Family separation. Detainees living in uncertainty, wondering why they are being held, where they are being held, where their loved ones are, and when they will be released.
This isn’t a scene from 2018 or 2019. This is a scene from seven decades ago when Japanese citizens living in the U.S. and Japanese Americans were all told to report themselves for ‘relocation’ during World War II.
One of those relocation camps was the Crystal City Internment Camp, about a two-hour drive southwest of San Antonio.
Former child survivors of the Crystal City camp have seen dangerous parallels between the peril facing today’s asylum seekers and what their families experienced in the 1940s.
Kyoshi Ina, 77, is a former child detainee at the Crystal City concentration camp. “I was born in the concentration camp in Topaz, Utah in 1942,” Ina said. “We had a questionnaire about our loyalty, and my father answered ‘no, no.’ So we went to the segregation camp in Tule Lake. We were there from 1942 to 1943. My father was sent away. We stayed another year, then we came back down to Crystal City.”
Ina’s sister Satsuki was born in the Tule Lake camp in California. Their parents were American citizens, but they renounced it in protest.
Kazumu ‘Kaz’ Naganuma’s family lived in Peru during the war. Many Japanese traveled to the South American country in the late 19th and early 20th centuries for economic opportunities. During the war, the U.S. ordered the deportation of Japanese and German nationals living in Latin American countries for “hemispheric security.”
“We were brought here by the FBI,” Naganuma said. “This is, again, at gunpoint. They gave my dad three days to get everything. We actually got nothing because we couldn’t bring hardly anything. They separated my dad and my oldest brother.”
Naganuma, the youngest of seven children, was only four months old. His family was put on a cargo ship, and after landing in New Orleans, they were put in a train with blacked out windows that took them to Crystal City.
“When we arrived to the camp, my mother thought she was in Japan because the people that greeted us were Japanese,” Naganuma said. “It turned out they were the bus drivers that took us to the Crystal City camp.”
More to the story: Kazumu Naganuma Family Story (With permission of the Naganuma family)
On March 30, a group of six Crystal City child survivors joined other detention camp survivors and their descendants on a pilgrimage to the former segregation facility.
The South Texas camp was the largest internment facility in the U.S., and the only one built for families. Sprawling across hundreds of acres surrounded by barbed wire fencing and guard towers, the camp also held German and Italian detainees.
All that’s left of the camp is a grassy field the size of a small public park dotted by about a half-dozen concrete foundations – all that’s left of the cottage houses where families lived. The land is now owned by the Crystal City Independent School District and the city itself.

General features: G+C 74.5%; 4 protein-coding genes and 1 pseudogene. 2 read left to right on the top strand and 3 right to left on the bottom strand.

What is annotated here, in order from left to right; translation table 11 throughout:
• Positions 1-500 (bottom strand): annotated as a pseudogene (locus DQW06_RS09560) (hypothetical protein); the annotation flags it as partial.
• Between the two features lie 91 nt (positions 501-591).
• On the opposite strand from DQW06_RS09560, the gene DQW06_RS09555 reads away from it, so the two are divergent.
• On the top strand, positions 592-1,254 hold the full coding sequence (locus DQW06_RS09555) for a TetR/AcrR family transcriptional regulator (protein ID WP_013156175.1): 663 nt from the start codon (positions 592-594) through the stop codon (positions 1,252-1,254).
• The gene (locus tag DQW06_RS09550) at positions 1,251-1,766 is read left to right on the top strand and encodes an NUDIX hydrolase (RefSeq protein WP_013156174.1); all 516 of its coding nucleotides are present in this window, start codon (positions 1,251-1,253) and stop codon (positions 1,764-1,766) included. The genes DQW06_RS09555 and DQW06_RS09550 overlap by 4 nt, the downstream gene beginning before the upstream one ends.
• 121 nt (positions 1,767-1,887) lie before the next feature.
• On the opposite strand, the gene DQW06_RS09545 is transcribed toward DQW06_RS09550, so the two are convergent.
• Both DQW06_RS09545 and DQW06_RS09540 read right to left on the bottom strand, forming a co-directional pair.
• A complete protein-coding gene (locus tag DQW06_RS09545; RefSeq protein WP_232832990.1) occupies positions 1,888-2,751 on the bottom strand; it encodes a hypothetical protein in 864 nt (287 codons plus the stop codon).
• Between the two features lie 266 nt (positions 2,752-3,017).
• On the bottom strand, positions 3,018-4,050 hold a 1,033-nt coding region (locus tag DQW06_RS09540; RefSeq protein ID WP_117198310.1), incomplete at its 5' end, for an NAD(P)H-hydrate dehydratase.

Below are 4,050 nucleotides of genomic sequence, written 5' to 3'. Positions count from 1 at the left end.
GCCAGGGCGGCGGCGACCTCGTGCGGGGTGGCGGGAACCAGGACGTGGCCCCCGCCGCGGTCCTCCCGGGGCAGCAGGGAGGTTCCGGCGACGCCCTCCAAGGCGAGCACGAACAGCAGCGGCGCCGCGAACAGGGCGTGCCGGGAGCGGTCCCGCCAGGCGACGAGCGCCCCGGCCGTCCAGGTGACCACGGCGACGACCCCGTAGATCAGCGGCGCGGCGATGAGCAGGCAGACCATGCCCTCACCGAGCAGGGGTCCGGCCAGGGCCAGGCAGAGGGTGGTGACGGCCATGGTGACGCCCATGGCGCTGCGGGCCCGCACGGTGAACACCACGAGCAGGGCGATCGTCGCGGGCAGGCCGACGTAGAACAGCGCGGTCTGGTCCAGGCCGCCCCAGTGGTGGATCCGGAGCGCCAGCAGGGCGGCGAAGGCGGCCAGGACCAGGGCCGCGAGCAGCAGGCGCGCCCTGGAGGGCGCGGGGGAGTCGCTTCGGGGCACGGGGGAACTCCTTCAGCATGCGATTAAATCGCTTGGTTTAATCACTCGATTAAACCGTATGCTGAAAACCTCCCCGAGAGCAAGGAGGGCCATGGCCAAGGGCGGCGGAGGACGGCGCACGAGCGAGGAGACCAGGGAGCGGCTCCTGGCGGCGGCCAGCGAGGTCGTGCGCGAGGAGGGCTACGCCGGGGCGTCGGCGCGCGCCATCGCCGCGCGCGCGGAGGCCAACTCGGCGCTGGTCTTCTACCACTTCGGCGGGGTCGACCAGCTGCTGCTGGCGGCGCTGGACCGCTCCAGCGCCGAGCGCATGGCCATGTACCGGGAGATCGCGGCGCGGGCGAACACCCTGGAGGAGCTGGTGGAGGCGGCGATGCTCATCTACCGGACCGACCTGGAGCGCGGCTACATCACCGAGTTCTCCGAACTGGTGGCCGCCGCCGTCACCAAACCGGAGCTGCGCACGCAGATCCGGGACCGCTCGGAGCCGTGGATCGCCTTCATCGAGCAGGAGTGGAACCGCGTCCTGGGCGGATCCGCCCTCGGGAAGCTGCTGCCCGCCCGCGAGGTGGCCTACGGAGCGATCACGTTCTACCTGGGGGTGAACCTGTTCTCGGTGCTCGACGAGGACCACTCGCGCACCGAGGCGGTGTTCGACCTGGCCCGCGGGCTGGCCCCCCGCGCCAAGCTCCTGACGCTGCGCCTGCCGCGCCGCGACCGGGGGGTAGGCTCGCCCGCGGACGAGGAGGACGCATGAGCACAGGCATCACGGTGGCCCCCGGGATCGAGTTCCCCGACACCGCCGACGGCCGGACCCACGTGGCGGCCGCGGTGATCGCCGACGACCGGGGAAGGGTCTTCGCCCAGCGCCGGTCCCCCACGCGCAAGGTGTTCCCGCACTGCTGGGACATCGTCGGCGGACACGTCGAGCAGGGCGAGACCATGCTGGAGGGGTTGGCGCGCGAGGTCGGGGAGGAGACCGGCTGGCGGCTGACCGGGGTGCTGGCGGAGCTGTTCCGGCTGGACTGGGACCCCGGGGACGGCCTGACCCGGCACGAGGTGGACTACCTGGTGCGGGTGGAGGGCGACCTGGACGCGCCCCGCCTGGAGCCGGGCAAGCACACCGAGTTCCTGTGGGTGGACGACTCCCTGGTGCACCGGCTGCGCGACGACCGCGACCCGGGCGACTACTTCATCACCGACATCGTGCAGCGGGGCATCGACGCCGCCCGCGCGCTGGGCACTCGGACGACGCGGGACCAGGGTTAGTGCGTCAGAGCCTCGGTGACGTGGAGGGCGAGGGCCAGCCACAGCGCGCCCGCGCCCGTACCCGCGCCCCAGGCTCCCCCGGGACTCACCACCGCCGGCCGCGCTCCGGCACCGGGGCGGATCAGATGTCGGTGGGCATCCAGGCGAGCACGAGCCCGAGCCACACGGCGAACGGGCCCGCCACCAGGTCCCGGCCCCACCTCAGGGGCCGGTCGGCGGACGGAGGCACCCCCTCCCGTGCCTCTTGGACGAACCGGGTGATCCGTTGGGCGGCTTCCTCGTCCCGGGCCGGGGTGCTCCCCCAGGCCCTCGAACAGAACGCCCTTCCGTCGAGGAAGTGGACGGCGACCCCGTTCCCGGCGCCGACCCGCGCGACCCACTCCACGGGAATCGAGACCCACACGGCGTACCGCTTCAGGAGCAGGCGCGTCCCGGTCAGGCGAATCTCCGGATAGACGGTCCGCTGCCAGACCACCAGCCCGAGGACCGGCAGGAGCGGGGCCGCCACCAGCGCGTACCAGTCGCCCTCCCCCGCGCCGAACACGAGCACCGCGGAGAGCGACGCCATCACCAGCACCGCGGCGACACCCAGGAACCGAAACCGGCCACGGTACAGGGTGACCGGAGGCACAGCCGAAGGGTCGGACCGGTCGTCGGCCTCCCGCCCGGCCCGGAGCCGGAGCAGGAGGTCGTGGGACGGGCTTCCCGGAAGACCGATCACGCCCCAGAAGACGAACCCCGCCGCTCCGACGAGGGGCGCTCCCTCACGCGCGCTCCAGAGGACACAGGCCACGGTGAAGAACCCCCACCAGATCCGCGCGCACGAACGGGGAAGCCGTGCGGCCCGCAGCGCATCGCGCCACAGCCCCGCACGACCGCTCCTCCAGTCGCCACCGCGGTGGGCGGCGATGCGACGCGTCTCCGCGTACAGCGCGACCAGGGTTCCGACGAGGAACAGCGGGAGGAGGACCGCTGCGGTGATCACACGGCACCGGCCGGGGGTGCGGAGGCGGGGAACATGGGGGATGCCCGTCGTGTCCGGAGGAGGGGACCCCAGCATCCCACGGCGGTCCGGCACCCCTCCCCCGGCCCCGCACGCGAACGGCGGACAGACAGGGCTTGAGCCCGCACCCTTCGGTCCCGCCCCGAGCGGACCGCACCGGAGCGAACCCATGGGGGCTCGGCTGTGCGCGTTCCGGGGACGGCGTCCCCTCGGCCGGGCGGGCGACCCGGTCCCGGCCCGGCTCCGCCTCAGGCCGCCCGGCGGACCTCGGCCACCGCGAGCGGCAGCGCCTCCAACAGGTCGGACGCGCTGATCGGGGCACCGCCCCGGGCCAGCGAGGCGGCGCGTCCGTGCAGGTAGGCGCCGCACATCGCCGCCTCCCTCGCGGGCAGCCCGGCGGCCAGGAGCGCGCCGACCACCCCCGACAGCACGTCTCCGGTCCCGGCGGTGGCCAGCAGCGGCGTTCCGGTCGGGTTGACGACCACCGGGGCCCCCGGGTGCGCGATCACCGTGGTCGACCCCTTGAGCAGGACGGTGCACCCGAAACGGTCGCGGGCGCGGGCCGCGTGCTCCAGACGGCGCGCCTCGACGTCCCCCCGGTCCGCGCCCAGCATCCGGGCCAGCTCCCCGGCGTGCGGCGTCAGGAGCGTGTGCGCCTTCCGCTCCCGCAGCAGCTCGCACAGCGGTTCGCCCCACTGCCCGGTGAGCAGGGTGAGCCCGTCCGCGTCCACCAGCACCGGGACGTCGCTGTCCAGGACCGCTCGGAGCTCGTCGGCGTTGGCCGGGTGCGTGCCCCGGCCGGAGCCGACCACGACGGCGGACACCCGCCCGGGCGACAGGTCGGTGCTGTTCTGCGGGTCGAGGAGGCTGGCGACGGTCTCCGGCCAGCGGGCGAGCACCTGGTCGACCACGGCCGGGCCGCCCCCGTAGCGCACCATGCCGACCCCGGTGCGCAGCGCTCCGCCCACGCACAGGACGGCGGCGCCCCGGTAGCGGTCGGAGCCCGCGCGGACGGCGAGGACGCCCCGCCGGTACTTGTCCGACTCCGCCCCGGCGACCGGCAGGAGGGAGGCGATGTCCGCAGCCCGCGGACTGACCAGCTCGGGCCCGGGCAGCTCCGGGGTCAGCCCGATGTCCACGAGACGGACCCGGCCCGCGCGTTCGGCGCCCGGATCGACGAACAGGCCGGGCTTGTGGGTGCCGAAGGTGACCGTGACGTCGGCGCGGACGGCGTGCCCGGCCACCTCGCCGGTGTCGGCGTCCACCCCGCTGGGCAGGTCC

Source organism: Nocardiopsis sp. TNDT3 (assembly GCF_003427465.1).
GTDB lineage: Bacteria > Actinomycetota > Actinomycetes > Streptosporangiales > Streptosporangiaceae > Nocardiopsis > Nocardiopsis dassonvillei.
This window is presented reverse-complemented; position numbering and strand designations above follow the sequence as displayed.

Reverend Ronald Kobata of the Buddhist Church of San Francisco led a Japanese Buddhist meditation ceremony on the concrete-covered shallow remains of the Japanese swimming pool, where many detainees came to cool off in the South Texas heat. The former Crystal City child survivors lit incense in a purification ritual.
After the ceremony, camp survivors and descendants made their way by bus to nearby Dilley. The South Texas Family Residential Center in Dilley held upwards of 2400 mostly-Central American asylum-seeking mothers and children.
The survivors and descendants of Crystal City and other segregation camps felt history was repeating itself.
Michael Ishii, a descendant of concentration camp detainees, helped organize the Crystal City pilgrimage and Dilley protest. He addressed over 100 protesters who lined a stretch of Texas State Highway 85 just outside the facility. He told them he and his fellow descendants were not just opposing family detention and separation, “but also for the healing of our people who were also incarcerated. So it’s important for us to be here.”
Thousands of colorful origami paper cranes fluttered in the March winds along the wire fencing and barbed wire surrounding the Dilley facility. Cranes are symbols of happiness, good fortune, and transformation. The cranes were folded, linked into chains, and mailed from all across the U.S., including San Quentin Prison.
“We asked for 10,000 cranes because in traditional culture, the 10,000 things means ‘more than we can count,’” Ishii said. “Well, we received more than 25,000 cranes.”
The protest featured chants, music in the form of traditional taiko drums, and proclamations of rage and hope.
At the end of the protest, Crystal City survivor Satsuki Ina invited the crowd to sing along to the traditional children’s song, “Kutsu ga naru,” which roughly translates to “Our Shoes Ring.” It was a song Japanese parents sang to their children in their camps.
The protesters plan to return in November.